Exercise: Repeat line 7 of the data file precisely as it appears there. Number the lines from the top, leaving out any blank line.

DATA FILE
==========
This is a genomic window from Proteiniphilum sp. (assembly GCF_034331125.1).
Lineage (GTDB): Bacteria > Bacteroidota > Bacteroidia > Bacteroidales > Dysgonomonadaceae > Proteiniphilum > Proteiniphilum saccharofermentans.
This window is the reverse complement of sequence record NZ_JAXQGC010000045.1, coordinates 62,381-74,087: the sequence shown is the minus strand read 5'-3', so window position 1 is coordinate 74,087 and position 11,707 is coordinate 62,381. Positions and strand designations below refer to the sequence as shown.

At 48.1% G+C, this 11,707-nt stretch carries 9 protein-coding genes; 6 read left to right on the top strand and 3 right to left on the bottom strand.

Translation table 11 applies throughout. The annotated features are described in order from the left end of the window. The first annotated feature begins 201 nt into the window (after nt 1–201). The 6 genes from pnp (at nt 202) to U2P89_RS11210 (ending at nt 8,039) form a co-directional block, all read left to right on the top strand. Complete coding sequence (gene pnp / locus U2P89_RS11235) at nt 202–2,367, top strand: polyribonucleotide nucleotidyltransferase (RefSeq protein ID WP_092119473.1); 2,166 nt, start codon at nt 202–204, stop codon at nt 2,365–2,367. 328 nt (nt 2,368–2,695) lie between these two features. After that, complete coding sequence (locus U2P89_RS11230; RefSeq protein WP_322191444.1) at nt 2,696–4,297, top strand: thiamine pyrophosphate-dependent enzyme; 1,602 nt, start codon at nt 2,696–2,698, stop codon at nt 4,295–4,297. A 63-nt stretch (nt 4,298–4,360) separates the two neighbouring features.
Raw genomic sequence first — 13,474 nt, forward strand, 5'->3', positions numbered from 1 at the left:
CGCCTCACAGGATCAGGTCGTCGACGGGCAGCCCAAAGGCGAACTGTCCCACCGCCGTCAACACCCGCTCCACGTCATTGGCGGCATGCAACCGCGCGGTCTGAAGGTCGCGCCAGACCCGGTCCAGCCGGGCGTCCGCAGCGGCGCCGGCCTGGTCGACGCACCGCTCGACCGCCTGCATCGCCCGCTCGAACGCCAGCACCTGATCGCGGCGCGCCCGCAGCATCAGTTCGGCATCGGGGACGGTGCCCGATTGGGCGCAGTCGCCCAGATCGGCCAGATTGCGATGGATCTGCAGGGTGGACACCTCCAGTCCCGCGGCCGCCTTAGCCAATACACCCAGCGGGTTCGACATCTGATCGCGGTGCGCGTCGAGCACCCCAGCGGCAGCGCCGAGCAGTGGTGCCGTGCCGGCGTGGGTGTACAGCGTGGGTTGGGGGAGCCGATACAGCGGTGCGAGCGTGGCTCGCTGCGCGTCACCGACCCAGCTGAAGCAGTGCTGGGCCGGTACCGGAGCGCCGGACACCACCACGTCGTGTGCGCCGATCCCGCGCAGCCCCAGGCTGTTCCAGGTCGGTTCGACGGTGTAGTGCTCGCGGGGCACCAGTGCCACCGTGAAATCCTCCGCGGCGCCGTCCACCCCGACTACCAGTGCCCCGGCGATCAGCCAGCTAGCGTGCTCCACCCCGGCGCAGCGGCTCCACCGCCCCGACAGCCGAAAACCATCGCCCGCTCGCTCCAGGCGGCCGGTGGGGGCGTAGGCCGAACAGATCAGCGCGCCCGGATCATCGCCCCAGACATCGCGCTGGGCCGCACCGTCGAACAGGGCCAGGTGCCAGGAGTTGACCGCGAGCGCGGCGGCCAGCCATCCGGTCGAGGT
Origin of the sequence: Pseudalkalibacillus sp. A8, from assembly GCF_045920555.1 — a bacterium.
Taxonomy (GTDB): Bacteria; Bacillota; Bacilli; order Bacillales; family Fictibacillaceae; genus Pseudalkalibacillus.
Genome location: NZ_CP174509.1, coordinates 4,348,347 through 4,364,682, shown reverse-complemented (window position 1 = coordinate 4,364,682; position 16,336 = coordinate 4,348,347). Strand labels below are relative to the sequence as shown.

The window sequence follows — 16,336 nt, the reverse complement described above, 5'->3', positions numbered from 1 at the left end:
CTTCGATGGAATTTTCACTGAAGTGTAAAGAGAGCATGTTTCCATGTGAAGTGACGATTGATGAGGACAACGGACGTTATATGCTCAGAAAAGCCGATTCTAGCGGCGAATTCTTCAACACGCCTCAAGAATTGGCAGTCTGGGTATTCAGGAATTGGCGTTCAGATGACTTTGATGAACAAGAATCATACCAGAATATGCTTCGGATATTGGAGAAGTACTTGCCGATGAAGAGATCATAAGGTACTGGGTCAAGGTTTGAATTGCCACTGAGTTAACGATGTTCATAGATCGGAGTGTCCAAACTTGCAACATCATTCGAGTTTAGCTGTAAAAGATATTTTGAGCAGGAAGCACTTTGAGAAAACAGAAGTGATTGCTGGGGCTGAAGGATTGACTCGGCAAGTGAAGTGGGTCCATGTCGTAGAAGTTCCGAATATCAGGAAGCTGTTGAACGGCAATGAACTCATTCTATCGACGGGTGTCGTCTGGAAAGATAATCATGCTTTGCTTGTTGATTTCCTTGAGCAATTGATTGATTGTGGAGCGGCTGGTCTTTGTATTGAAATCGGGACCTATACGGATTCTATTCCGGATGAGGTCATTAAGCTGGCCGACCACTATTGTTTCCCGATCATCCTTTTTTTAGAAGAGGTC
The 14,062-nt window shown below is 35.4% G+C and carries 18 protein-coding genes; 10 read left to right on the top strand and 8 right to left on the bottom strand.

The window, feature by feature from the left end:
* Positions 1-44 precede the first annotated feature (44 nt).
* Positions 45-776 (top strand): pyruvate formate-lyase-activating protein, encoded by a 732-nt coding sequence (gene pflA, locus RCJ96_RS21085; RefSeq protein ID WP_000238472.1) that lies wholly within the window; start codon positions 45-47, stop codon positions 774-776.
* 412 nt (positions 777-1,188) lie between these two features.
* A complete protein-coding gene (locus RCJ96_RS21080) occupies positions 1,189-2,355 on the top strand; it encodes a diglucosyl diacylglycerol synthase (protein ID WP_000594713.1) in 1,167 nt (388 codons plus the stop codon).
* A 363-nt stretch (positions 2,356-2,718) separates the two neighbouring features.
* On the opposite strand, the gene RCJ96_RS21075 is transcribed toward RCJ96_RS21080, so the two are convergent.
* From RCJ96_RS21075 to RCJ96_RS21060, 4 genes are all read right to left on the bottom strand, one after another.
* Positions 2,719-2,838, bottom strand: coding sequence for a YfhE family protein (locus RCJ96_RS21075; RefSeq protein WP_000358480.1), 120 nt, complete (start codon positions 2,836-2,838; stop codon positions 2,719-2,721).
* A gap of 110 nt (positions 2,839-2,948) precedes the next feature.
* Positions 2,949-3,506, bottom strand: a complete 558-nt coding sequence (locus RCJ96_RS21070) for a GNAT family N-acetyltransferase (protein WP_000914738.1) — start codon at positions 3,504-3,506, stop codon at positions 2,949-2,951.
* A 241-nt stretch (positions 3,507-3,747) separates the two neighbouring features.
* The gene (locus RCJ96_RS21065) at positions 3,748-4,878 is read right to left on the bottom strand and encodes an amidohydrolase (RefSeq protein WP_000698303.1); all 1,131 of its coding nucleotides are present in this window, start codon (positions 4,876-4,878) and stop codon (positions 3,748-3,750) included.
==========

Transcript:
CGCCTCACAGGATCAGGTCGTCGACGGGCAGCCCAAAGGCGAACTGTCCCACCGCCGTCAACACCCGCTCCACGTCATTGGCGGCATGCAACCGCGCGGTCTGAAGGTCGCGCCAGACCCGGTCCAGCCGGGCGTCCGCAGCGGCGCCGGCCTGGTCGACGCACCGCTCGACCGCCTGCATCGCCCGCTCGAACGCCAGCACCTGATCGCGGCGCGCCCGCAGCATCAGTTCGGCATCGGGGACGGTGCCCGATTGGGCGCAGTCGCCCAGATCGGCCAGATTGCGATGGATCTGCAGGGTGGACACCTCCAGTCCCGCGGCCGCCTTAGCCAATACACCCAGCGGGTTCGACATCTGATCGCGGTGCGCGTCGAGCACCCCAGCGGCAGCGCCGAGCAGTGGTGCCGTGCCGGCGTGGGTGTACAGCGTGGGTTGGGGGAGCCGATACAGCGGTGCGAGCGTGGCTCGCTGCGCGTCACCGACCCAGCTGAAGCAGTGCTGGGCCGGTACCGGAGCGCCGGACACCACCACGTCGTGTGCGCCGATCCCGCGCAGCCCCAGGCTGTTCCAGGTCGGTTCGACGGTGTAGTGCTCGCGGGGCACCAGTGCCACCGTGAAATCCTCCGCGGCGCCGTCCACCCCGACTACCAGTGCCCCGGCGATCAGCCAGCTAGCGTGCTCCACCCCGGCGCAGCGGCTCCACCGCCCCGACAGCCGAAAACCATCGCCCGCTCGCTCCAGGCGGCCGGTGGGGGCGTAGGCCGAACAGATCAGCGCGCCCGGATCATCGCCCCAGACATCGCGCTGGGCCGCACCGTCGAACAGGGCCAGGTGCCAGGAGTTGACCGCGAGCGCGGCGGCCAGCCATCCGGTCGAGGT